States of exemption: the legal and animal geographies of American zoos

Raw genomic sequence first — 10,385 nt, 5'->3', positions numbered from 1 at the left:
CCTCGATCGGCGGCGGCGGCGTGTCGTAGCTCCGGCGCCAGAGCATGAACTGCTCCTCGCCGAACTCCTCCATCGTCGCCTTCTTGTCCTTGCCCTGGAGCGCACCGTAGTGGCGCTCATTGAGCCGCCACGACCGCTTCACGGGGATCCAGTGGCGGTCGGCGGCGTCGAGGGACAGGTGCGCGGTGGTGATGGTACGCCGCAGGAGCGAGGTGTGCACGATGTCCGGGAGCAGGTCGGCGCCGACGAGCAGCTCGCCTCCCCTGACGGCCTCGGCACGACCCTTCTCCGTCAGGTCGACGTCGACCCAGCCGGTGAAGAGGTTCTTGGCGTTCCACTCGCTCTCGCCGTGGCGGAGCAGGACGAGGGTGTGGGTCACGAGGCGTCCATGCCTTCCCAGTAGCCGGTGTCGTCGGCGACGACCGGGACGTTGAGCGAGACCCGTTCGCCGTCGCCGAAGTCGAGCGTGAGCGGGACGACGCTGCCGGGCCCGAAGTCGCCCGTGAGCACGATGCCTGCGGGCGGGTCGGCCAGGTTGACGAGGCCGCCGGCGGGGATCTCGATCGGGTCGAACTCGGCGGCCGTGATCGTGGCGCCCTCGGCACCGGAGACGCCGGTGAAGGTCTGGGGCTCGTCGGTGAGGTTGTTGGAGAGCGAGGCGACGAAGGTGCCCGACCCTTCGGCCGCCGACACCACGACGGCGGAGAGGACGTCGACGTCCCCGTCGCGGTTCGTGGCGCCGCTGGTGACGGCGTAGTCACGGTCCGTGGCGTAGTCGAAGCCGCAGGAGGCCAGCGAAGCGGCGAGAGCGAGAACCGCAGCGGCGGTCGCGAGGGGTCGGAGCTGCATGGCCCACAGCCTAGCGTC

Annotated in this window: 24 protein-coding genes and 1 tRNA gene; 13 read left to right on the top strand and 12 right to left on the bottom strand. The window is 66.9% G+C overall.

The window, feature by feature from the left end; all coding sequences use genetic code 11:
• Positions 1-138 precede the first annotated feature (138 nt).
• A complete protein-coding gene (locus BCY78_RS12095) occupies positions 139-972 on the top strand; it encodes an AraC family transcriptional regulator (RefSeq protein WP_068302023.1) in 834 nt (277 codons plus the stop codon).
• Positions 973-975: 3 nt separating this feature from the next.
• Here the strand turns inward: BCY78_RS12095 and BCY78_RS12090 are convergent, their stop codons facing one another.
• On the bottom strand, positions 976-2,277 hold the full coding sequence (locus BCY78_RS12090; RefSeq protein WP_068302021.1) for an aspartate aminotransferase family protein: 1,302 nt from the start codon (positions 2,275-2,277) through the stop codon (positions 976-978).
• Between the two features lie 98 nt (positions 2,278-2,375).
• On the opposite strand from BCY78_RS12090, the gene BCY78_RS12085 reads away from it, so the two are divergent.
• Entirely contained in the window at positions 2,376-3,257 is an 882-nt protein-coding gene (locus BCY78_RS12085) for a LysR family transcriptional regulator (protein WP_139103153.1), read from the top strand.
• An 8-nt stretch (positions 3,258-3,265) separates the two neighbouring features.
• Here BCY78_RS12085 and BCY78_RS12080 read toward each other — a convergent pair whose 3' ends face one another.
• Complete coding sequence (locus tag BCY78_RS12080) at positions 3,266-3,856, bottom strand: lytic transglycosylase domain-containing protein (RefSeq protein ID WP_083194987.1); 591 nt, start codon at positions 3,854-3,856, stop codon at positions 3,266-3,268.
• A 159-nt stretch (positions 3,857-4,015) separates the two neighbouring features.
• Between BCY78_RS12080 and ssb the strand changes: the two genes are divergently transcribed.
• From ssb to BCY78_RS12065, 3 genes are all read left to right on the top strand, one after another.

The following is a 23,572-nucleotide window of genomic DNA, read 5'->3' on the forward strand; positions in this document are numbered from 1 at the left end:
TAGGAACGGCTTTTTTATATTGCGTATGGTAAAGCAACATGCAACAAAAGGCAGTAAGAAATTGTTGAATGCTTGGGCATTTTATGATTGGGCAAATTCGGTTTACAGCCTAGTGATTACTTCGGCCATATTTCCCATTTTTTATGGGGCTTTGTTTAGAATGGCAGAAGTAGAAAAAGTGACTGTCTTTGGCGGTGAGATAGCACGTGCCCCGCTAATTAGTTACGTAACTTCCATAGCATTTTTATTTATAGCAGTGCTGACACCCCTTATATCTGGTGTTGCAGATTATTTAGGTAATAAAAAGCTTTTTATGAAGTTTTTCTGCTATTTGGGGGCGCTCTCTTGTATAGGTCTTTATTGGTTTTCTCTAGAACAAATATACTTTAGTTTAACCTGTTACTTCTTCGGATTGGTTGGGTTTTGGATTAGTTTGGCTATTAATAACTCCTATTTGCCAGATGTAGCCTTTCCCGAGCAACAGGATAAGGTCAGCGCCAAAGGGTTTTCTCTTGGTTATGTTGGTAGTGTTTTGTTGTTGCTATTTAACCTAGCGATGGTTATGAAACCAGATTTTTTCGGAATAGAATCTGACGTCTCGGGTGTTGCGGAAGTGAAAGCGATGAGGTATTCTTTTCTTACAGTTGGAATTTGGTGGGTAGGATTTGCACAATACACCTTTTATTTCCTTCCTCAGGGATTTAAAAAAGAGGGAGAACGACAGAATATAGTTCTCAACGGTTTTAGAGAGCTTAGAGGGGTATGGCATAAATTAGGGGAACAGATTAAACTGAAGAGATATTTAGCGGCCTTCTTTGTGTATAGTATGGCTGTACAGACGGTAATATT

The paper explores the interconnections between legal and animal geographies as manifested in American zoos. On the one hand, law shapes not only the zoo’s physical facilities, but also the very identity of zoo animals. On the other hand, the peculiarity of zoo animals—and of zoos as public spaces that display such animals—also translates into an anomalous state of zoo laws. The paper is divided into three parts. The first part demonstrates that, despite the numerous official laws that pertain to animals in various settings, exceptions and exemptions that apply to the zoo animal make it into an almost extralegal creature. The second part examines the laws that regulate the zoo’s physical facilities, showing how—in this context too—the zoo is regulated mostly through variances and exceptions. The third part focuses on the zoo’s self-regulating industry standards, arguing that they provide yet another reason for the peculiar legal state of zoos and their animals. Drawing on a set of interviews, conducted mostly with American zoo professionals, the paper explores the interstitial nature of law, space, and animals, offering a fresh perspective into, and a few interconnections between, the literatures of animal geography and law and geography.
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